Low-voltage lighting incorporated in post caps and balusters requires a transformer located out of the weather. Hollow railing pieces—metal, vinyl, or composite—make it simple to snake the requisite wiring.
White or light-colored balusters tend to make the eye stop at the edge of a porch or deck (if the deck is close to a neighbor’s house, for instance). But if you want to look past the railing at the surrounding landscape, use dark-colored ones.
Many decking manufacturers offer railing systems that complement or match the colors of their decking. Usually rail parts are packaged separately, making it easy to match the balusters and rail cap with one color of decking, and the posts and rails with another, as shown with these MoistureShield composite products.
Fairway Building Products’ Contour (fairwaybuilding.com) one-piece vinyl top and bottom railings are reinforced with aluminum inserts.
The mounting brackets for this rail have vinyl covers that slide into place over the brackets, concealing the bracket fasteners but creating a rather bulky profile.
Vinyl rails are typically reinforced with internal aluminum channel, allowing spans of up to 12 feet.
Tempered-glass balusters don’t block the view, if you keep them clean with soapy water and a squeegee. Stop blocks between the lower rail and the decking distribute the weight of the glass.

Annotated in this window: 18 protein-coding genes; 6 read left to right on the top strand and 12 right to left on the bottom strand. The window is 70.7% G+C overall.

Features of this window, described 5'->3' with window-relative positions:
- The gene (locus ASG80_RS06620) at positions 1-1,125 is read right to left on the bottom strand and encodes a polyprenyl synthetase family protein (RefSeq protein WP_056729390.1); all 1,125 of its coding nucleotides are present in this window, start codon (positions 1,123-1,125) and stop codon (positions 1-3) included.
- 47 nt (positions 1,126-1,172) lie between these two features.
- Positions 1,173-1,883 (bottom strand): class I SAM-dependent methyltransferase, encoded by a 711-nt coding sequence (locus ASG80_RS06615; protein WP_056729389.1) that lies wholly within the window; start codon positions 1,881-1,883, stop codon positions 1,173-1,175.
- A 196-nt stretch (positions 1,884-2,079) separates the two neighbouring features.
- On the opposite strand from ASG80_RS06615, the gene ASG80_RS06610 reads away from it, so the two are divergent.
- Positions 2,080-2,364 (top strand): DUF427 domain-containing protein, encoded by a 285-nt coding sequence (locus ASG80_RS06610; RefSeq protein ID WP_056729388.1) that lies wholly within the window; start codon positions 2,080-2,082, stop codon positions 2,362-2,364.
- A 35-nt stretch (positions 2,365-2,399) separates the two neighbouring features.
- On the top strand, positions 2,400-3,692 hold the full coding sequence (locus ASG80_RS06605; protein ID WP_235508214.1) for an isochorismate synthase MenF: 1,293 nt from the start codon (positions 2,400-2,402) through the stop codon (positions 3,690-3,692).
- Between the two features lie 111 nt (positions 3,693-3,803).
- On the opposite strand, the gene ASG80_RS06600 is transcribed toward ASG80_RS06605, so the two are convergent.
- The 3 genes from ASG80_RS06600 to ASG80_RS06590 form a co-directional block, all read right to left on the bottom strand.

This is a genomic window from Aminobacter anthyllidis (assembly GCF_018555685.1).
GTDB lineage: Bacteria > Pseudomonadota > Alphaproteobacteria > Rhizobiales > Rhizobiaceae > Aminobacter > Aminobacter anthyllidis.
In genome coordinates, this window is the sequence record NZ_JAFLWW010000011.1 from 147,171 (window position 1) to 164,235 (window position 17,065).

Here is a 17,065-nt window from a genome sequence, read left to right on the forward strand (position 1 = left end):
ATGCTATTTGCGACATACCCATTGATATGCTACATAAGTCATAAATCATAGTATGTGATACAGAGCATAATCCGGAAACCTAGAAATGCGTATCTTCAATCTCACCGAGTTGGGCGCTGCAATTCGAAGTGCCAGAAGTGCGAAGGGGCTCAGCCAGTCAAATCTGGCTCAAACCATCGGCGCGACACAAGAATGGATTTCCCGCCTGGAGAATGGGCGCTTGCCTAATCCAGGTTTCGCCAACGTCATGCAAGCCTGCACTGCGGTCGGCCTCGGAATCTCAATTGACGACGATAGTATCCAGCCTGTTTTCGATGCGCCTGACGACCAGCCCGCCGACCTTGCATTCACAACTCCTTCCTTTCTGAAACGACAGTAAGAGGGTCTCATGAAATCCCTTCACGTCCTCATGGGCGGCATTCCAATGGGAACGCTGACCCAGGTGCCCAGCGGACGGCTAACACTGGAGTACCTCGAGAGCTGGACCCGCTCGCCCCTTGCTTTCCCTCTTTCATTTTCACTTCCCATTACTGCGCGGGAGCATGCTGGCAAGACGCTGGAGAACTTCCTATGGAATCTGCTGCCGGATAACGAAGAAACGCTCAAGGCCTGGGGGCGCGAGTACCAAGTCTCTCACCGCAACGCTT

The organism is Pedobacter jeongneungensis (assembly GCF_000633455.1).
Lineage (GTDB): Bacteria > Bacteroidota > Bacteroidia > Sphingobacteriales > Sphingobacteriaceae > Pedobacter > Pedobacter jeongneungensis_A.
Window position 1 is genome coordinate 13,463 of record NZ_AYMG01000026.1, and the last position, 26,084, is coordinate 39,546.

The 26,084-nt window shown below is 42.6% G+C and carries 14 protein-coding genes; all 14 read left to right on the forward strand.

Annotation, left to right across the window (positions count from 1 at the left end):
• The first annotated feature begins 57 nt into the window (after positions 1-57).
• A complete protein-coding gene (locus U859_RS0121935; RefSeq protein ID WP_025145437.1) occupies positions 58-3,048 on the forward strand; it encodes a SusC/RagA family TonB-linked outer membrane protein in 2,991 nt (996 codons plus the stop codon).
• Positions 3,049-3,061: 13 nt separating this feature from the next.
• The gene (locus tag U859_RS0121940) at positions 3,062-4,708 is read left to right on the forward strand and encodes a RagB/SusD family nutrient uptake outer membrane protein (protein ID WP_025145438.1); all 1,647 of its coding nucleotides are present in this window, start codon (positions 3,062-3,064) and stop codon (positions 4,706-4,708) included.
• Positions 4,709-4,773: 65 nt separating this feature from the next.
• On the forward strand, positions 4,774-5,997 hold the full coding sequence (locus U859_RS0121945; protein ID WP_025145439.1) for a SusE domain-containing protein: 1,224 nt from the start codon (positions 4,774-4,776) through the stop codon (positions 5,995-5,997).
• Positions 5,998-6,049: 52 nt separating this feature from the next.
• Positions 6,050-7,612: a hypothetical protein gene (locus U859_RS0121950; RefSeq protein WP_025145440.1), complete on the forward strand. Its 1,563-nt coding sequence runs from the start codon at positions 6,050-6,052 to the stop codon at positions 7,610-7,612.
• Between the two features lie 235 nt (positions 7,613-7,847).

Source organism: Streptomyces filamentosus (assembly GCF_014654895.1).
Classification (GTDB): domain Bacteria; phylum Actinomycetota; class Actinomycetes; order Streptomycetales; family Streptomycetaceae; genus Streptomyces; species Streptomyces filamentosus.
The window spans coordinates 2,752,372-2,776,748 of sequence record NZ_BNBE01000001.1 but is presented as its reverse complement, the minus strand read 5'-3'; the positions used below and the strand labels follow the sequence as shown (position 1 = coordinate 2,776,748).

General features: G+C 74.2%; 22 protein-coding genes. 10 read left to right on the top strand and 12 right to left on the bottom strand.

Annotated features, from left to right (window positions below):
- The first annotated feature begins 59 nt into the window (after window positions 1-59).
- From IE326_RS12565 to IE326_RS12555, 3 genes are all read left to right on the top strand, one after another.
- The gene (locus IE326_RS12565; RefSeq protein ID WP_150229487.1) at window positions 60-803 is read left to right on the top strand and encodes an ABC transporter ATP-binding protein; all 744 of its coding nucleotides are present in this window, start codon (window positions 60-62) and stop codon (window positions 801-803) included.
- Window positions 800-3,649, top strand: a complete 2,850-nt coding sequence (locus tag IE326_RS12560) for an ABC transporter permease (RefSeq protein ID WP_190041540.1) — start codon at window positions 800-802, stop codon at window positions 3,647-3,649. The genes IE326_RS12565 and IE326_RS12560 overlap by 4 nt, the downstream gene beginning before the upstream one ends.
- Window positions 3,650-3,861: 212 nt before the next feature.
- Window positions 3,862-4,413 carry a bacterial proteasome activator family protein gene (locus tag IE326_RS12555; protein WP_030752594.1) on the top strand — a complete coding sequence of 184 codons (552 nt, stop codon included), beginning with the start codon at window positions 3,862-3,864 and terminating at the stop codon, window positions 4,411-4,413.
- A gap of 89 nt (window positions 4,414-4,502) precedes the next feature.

Full-width, tempered-glass panels are very heavy and can be difficult to handle. They also tend to block the wind, which can be either an asset or a liability, depending on the climate.
AFCO’s aluminum stair railings are available with adjustable post brackets that pivot to accommodate stair angles between 0 and 36 degrees.
AFCO sells adjustable brackets to fit its standard square posts, as well as brackets for the fluted posts shown in the previous slide.
Fixed stair rail brackets are designed for standard stair runs of about 34 degrees, and usually offer a few degrees of variance. They’re less expensive and faster to install than adjustable brackets, and have a lower profile.
Horizontal cable rails are popular not only for their sleek, contemporary look but because the thin cables are almost invisible. Many cable-rail companies sell pre-engineered railing systems complete with surface-mounted posts and cable runs.